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Understanding the disorder and the markers

December 2001
Anne Paxton

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Of all the chromosome disorders, Down syndrome is the least likely to be fatal to the fetus. "All chromosomes have the potential to have an extra copy in the embryo through non-disjunction, which is the failure of a chromosome pair to separate during meiosis," explains Dr. Jacob Canick, director of prenatal and special testing for Women and Infants Hospital of Rhode Island and professor in the Department of Pathology and Laboratory Medicine at Brown University.

Dr. Canick notes that trisomy for almost every chromosome is lethal in embryonic development. The reason fetuses with trisomy 21 tend to live is because that chromosome, compared with the others, provides the smallest amount of genetic information. (The 22 autosomal [or non-sex] chromosomes are numbered in decreasing order by size, except that 21 and not 22 is the smallest.)

Trisomy 21 is the most common chromosomal abnormality with which the fetus can survive until birth; with trisomy 18 and 13, for unknown reasons, the fetus often lives to birth but not too much longer. All the other trisomies are not compatible with embryonic development and result in early spontaneous abortions, usually not even a proper implantation.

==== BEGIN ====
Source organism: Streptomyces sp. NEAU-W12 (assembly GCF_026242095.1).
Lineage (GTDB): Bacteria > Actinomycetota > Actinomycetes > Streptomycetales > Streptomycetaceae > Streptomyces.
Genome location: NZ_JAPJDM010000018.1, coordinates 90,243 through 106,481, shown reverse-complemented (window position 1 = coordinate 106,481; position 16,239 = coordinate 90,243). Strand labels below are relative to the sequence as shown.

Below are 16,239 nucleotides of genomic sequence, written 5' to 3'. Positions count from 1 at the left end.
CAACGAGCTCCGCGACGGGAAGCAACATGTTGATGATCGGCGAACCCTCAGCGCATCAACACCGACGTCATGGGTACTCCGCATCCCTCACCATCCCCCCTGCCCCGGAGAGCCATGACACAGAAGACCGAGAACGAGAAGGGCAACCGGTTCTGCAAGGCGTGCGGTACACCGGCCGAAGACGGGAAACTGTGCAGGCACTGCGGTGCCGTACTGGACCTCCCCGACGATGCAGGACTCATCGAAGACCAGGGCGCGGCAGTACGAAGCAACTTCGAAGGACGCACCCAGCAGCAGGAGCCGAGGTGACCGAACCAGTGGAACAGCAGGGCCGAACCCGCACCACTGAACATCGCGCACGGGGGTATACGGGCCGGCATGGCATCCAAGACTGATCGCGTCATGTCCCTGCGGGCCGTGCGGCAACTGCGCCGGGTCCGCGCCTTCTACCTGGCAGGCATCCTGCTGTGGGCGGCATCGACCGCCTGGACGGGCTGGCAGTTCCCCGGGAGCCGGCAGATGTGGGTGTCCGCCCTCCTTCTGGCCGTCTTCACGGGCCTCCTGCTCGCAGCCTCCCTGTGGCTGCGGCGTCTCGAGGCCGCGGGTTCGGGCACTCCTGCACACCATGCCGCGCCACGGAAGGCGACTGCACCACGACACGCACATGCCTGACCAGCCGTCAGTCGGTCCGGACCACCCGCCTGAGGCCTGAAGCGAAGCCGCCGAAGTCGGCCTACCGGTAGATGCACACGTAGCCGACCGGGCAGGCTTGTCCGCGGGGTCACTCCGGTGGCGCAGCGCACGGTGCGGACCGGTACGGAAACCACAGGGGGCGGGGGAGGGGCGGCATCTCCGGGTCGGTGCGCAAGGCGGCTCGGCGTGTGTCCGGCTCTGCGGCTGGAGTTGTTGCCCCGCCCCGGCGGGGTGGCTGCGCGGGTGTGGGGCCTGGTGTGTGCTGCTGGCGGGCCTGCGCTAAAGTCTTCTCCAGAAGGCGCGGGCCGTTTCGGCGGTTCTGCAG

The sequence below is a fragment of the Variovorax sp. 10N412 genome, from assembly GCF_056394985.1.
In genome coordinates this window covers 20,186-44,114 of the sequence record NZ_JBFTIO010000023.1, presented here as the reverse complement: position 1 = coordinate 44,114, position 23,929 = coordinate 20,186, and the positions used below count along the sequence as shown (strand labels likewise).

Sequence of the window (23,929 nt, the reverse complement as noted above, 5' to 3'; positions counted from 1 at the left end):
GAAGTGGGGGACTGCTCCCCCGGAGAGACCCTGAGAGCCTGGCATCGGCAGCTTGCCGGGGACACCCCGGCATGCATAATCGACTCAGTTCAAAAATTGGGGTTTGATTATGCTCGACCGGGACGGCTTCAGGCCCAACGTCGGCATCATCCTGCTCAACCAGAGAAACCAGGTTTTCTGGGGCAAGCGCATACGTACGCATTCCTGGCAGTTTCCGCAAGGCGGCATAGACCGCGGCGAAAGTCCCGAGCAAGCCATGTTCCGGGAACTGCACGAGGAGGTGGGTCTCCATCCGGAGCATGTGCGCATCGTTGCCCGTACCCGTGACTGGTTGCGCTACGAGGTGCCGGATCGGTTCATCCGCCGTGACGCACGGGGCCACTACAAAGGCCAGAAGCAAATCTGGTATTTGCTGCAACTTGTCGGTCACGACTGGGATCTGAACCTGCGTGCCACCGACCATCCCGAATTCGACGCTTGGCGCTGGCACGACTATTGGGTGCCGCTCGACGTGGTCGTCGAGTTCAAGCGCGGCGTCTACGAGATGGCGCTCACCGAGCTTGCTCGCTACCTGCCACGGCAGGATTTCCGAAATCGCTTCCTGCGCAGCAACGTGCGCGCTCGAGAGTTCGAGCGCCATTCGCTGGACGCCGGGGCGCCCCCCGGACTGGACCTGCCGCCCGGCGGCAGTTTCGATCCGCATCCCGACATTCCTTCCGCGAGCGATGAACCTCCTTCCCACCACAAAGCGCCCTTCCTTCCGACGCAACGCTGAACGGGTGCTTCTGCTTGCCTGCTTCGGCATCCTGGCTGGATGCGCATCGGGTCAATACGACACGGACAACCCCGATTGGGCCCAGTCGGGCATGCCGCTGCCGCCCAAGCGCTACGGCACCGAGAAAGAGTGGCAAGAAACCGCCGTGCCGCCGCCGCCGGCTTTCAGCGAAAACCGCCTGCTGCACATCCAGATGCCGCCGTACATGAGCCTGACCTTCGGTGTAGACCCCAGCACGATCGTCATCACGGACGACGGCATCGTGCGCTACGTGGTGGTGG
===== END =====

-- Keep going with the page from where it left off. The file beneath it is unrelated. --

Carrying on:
Although it is the most common genetic cause of moderate mental retardation, Down syndrome, caused by an error in cell division, is for the most part not inherited. A patient’s family history usually has no bearing on her risk of having a Down pregnancy. Maternal age, however, does have a bearing.

The cause of the association between the screening markers and Down syndrome is relatively unknown compared with our knowledge of how to use the markers in screening, says Dr. Andrew MacRae, director and CEO of The Research Institute at Lakeridge Health, Oshawa, Ontario, Canada. "Generally, in Down syndrome, substances produced by the placenta tend to be higher in maternal circulation, possibly to support a poorly functioning fetus, whereas substances produced by the fetus tend to be lower. So estriol is lower and AFP is lower, as both are produced primarily by the fetus. In the case of estriol, it’s the fetus and mother combined."